There will be more Watts riots in our great urban centers because we have already moved too slow, too timidly. But we can prevent major conflagrations if we move now to develop strong Federal programs, better coordination between all levels of government and, most of all, a rejuvenated local commitment to solving these problems on a coordinated, regional basis.
I would like to specifically encourage your careful attention to the legislation you are studying, authored by Senator Gaylord Nelson, which calls for Federal funds to develop studies on major metropolitan problems. I believe this money would go to defense contractors along the lines developed here in California by our own great Gov. Edmund G. Brown.
We are now digesting four major studies developed by California defense contractors, financed by the State of California. I can tell you gentlemen that the men who have pioneered in space can apply their
analytical talents to some of our major problems here on earth, in our cities, and come up with valuable insights.
We need this new thinking and we need to have modern technology applied to our great urban problems. We need the men who dream tomorrow's scientific advances to dream up new solutions to our mounting urban problems. And we need the resources of the Federal Government, and the perspective of the Federal approach, behind the study of these problems which cross even State lines.
This is no time for politics as usual or government as usual. We must develop bold new concepts to meet the mounting crisis in our urban centers.
I am not saying we should abandon local government, but I think we can develop new concepts by which local government can work together in terms of achieving one result.
Here in this 1 metropolitan area, which is defined by the basin, our famous smog basin, in which we have hills and mountains surrounding all of this county and about 4 or 5 other counties, in this 1 city or in this 1 county we have 76 separate cities. We have well over 100 school districts, 1,000 special districts. One of the special districts, of course, is this district here, the metropolitan water district. We find in the metropolitan area, the basin, we have five different counties.
I would say that the total population of the basin, taking in the 5 counties, would be something like 10 million people. And this is an area which, as you well know, is growing at the rate of not hundreds of thousands, but of millions.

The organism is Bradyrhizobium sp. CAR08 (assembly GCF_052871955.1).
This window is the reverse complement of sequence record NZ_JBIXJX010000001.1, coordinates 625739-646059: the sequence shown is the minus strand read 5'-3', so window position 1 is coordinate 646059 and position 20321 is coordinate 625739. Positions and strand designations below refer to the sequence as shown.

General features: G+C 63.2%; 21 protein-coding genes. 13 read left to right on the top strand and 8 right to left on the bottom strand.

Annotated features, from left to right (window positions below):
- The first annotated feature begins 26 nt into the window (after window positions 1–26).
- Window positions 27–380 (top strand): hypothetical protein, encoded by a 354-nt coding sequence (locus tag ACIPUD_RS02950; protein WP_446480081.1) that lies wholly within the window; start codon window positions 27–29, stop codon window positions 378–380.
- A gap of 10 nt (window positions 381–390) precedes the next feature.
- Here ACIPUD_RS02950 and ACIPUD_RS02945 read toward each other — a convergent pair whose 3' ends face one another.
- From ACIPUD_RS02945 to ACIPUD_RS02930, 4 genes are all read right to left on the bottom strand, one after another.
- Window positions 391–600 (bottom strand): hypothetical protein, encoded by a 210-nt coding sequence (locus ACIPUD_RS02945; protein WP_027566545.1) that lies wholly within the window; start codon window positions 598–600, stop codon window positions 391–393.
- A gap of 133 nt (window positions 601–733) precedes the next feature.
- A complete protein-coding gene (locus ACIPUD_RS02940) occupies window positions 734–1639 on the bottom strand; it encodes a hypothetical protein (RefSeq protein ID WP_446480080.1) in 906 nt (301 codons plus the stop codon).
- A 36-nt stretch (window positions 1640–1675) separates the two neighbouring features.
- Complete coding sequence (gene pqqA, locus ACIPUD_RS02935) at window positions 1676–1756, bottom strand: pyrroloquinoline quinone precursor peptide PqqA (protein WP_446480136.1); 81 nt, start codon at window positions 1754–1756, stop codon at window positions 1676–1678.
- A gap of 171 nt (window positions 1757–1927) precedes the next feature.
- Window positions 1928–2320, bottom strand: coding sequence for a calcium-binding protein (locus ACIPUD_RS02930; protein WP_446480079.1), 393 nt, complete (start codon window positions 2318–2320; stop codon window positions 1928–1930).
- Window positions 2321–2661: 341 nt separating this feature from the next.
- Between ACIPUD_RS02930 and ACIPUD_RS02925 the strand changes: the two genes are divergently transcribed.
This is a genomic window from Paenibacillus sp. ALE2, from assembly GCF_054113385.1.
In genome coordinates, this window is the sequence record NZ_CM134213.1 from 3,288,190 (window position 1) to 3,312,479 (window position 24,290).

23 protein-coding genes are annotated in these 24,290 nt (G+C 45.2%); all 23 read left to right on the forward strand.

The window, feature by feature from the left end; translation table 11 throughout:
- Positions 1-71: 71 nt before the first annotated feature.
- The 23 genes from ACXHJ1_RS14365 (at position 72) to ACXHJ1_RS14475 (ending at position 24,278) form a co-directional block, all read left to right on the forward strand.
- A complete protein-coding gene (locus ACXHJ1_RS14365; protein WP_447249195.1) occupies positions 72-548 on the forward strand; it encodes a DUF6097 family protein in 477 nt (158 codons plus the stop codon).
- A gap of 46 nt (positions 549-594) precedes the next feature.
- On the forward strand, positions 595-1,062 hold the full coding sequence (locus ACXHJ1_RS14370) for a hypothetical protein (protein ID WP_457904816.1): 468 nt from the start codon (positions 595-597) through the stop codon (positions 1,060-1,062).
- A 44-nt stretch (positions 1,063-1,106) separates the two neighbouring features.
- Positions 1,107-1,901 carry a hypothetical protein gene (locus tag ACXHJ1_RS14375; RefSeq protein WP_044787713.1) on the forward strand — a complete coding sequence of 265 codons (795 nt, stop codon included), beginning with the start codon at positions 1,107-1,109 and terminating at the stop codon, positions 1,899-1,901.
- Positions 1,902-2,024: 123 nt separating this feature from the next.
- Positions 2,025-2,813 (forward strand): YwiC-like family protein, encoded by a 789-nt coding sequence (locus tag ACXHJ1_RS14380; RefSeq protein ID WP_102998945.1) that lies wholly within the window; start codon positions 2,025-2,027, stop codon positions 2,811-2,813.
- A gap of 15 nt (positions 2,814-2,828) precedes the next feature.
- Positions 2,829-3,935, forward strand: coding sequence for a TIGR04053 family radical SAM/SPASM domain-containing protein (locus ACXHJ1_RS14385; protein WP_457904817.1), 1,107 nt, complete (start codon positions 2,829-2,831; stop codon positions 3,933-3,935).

I can remember when I was a youngster—and I am not that old—I used to take the opportunity to go to the San Fernando Valley. In fact a good part of my single district is now definitely built
and we are finding more and more congestion in this basin, and are finding that really we have a nightmare of conflicting jurisdictions.
I think we have to start looking for more in terms of regional government; that is a concept of government that follows the function in terms of the problems that exist in metropolitan areas.
Now in the East, for example, we have congestion. If you look at the New York metropolitan area, you are not just talking about sev. eral cities. You are talking about quite a few States, and each and every State is going its own way, and as a result a policy is needed to solve the grinding problems of concentration in the metropolitan areas, and it is just not there.
And so I am very much interested in the work being done by your subcommittee. Now you are well aware of the studies that have developed through the leadership of Governor Brown in the aerospace industry on waste disposal, crime, and so forth.
I think you are showing leadership, and I think the type of leadership that you are trying to develop at a Federal level where we don't just talk about a State or a group of States, or like problems, must be found in the metropolitan complexes throughout the United States.
We find this, for example, in air pollution. We have a more bifurcated concept for air pollution. All permanent sources of steamplants, factories, refineries, whatever it might be, all of these are under the jurisdiction of the local air pollution district and the motor trucks and other vehicles are under the State jurisdiction of California, be cause they go from county to county. Los Angeles County has taken the burden in the field of air pollution.
I can remember when I was back in Washington in 1958 attending the National Air Pollution Conference under the Surgeon General's auspices, and they used to laugh at us in California, especially Los Angeles County, calling it a smog belt.
The people from Detroit were there, the public relations men especially, saying the motor vehicle didn't cause air pollution, and it wasn't a problem, and the people from California were kind of "way out.'
Now I read in the papers that smog attacks in metropolitan areas are becoming more and more severe, and air pollution has become a difficult problem, in the New York area, for example.
In California, while we have spent most of the money which has developed the basic research and the basic concept toward attacking air pollution, we find we can't solve the local problem without some type of Federal cooperation.
Let me give you one example. As I say, we have five counties in this basin. Just because there is a county line, that doesn't mean the air pollution stops at the county line and doesn't flow over. It certainly does flow over, and we have found that the very intensive